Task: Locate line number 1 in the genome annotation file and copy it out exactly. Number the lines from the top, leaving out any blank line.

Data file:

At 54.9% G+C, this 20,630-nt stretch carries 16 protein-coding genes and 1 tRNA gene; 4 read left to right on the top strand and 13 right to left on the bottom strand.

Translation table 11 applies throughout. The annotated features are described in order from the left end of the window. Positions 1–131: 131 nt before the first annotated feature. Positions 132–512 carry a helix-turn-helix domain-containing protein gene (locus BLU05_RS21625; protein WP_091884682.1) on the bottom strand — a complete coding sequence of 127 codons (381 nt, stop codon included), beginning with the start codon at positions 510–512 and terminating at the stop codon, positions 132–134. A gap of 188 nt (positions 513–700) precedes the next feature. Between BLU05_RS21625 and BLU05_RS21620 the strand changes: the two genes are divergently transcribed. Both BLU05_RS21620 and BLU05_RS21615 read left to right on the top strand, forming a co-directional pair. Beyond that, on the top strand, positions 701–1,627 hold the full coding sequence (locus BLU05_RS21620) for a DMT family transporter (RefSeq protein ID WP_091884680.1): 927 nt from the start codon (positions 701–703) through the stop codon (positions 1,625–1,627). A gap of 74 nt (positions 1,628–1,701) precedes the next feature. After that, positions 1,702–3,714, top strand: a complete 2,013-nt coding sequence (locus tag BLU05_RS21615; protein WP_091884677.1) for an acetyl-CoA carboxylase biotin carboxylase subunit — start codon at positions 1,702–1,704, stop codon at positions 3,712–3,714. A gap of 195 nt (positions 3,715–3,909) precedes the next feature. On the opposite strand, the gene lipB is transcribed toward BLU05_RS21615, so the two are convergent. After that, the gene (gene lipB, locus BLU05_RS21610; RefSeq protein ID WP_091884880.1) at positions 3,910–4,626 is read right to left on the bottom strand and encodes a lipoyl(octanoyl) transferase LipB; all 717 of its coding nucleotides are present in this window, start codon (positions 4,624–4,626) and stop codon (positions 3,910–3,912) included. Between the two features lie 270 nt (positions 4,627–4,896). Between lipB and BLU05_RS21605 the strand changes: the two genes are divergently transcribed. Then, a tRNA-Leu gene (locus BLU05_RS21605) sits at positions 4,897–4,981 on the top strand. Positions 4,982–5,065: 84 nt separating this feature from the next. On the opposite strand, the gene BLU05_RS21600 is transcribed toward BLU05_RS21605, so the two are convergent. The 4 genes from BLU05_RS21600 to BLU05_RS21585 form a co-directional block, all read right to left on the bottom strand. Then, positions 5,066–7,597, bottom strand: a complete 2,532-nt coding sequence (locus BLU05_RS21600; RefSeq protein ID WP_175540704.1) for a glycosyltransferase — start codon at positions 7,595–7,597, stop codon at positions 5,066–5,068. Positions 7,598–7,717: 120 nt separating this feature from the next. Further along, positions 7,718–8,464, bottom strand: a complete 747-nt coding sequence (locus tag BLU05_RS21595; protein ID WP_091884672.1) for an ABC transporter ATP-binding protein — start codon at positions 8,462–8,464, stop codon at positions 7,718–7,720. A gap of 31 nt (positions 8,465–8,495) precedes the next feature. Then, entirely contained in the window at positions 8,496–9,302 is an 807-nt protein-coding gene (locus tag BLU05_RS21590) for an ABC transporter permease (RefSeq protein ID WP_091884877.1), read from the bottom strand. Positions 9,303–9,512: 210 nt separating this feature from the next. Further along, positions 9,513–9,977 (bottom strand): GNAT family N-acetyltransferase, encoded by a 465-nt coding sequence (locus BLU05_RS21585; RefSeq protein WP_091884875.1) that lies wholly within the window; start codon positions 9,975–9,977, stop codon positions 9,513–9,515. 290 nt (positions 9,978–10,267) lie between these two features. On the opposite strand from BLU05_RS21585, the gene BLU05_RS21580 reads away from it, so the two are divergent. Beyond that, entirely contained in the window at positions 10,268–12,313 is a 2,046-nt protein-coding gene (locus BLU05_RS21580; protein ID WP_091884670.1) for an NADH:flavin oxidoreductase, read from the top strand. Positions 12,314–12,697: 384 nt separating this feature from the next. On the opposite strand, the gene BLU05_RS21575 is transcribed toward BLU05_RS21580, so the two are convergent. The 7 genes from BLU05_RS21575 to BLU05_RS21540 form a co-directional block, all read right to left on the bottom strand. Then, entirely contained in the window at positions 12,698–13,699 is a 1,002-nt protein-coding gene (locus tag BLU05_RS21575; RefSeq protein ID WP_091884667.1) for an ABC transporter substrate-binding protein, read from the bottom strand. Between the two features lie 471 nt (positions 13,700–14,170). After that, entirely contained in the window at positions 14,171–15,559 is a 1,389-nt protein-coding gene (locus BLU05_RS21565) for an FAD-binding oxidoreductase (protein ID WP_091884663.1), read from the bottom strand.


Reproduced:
At 54.9% G+C, this 20,630-nt stretch carries 16 protein-coding genes and 1 tRNA gene; 4 read left to right on the top strand and 13 right to left on the bottom strand.